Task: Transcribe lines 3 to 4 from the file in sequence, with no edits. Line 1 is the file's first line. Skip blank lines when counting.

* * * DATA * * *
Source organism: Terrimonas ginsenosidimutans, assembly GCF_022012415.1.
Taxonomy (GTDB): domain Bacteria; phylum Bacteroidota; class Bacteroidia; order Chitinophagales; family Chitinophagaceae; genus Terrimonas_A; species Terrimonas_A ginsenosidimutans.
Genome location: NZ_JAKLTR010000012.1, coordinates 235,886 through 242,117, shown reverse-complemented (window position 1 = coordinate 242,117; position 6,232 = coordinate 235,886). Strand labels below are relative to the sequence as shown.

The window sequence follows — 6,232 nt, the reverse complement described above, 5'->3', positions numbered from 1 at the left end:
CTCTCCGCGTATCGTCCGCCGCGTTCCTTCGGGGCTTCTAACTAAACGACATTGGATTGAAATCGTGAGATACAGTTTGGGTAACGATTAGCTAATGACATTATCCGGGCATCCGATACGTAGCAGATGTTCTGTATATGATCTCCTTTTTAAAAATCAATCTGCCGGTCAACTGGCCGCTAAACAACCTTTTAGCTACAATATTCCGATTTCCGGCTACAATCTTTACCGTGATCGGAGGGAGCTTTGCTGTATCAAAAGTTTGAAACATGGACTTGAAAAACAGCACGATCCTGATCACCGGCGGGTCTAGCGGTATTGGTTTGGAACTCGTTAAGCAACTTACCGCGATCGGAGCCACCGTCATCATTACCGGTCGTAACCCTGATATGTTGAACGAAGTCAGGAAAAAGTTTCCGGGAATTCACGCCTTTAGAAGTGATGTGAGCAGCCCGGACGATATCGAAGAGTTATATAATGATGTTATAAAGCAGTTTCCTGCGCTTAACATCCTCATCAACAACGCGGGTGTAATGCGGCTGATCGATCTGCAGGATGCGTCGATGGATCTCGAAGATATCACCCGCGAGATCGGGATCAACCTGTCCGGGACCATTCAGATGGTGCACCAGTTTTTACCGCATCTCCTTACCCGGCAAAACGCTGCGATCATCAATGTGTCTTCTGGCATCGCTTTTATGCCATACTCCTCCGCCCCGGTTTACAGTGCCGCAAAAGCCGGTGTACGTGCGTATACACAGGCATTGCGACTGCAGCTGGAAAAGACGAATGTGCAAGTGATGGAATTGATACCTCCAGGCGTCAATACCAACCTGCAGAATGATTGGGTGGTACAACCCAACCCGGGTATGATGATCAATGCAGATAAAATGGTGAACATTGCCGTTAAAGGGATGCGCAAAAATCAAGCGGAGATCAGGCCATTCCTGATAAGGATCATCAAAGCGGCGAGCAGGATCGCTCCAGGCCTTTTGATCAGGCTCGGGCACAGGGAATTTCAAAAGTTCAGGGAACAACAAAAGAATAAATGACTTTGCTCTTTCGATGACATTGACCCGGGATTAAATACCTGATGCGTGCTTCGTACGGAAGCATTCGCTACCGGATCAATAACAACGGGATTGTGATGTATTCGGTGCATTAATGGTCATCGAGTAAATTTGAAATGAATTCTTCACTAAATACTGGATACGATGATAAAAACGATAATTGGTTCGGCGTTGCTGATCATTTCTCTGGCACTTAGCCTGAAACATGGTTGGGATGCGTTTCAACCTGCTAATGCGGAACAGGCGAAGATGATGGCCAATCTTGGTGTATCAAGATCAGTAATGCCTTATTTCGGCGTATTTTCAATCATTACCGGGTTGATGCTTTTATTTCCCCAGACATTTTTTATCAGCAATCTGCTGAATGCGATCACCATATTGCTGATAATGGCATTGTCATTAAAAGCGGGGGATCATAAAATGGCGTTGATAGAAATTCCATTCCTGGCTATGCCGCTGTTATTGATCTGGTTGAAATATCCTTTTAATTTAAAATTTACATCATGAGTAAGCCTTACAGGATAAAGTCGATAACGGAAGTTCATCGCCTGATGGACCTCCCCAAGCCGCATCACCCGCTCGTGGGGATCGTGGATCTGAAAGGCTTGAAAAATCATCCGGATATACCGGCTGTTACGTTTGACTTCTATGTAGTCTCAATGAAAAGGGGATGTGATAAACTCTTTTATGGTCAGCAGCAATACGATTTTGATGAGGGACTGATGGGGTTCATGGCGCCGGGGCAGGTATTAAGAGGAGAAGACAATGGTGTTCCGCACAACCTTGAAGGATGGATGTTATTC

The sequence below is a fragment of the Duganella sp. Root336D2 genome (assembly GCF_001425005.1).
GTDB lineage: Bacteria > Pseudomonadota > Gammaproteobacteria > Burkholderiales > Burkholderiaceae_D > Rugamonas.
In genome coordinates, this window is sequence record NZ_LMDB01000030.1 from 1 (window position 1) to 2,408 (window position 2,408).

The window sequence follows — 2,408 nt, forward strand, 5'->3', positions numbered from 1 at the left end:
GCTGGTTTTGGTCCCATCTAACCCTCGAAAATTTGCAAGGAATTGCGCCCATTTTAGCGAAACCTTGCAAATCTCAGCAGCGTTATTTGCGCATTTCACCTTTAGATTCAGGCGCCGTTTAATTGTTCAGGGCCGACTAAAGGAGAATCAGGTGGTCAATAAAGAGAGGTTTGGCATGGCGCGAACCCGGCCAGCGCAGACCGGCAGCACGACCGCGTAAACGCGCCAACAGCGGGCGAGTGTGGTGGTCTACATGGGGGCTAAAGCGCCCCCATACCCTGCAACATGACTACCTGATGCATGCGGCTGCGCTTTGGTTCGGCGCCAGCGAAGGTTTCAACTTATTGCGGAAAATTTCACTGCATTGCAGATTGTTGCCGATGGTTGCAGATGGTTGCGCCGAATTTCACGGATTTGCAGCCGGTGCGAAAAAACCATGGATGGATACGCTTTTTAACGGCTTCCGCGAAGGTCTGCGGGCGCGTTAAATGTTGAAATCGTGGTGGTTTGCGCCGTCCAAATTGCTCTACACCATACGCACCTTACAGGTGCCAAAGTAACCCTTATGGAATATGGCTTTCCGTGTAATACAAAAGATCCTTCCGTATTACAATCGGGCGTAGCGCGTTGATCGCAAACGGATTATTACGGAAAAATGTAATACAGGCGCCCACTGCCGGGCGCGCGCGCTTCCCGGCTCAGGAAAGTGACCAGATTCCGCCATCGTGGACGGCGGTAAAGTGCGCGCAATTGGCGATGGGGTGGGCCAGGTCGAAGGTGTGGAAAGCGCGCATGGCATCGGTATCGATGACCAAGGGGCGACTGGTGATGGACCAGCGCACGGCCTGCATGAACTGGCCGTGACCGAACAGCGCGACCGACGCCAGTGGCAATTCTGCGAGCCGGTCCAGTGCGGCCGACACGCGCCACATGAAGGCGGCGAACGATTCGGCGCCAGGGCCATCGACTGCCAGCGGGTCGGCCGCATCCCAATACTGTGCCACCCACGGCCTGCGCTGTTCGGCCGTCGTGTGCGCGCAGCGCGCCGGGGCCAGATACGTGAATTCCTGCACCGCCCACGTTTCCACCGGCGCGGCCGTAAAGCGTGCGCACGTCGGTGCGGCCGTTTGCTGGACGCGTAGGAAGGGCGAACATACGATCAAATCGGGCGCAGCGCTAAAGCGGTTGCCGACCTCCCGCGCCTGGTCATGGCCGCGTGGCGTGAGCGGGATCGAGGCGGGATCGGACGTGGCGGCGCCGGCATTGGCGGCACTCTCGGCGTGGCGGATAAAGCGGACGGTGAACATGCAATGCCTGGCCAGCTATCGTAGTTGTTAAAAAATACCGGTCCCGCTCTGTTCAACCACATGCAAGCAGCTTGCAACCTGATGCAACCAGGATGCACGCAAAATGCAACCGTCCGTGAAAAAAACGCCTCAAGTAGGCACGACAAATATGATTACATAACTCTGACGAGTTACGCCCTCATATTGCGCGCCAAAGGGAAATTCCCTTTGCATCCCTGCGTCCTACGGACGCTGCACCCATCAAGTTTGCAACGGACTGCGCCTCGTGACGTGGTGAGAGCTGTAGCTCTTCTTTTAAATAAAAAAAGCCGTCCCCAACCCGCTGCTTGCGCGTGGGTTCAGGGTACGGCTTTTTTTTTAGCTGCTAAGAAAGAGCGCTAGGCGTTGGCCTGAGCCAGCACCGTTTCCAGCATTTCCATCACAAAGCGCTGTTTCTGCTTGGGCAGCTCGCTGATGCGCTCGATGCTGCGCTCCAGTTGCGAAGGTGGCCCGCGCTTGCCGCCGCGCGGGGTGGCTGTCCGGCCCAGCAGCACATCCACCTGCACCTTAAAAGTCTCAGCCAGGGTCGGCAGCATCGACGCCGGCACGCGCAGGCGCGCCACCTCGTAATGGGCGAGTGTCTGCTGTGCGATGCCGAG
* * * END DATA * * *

Genome location: NZ_JAKLTR010000012.1, coordinates 235,886 through 242,117, shown reverse-complemented (window position 1 = coordinate 242,117; position 6,232 = coordinate 235,886). Strand labels below are relative to the sequence as shown.

The window sequence follows — 6,232 nt, the reverse complement described above, 5'->3', positions numbered from 1 at the left end: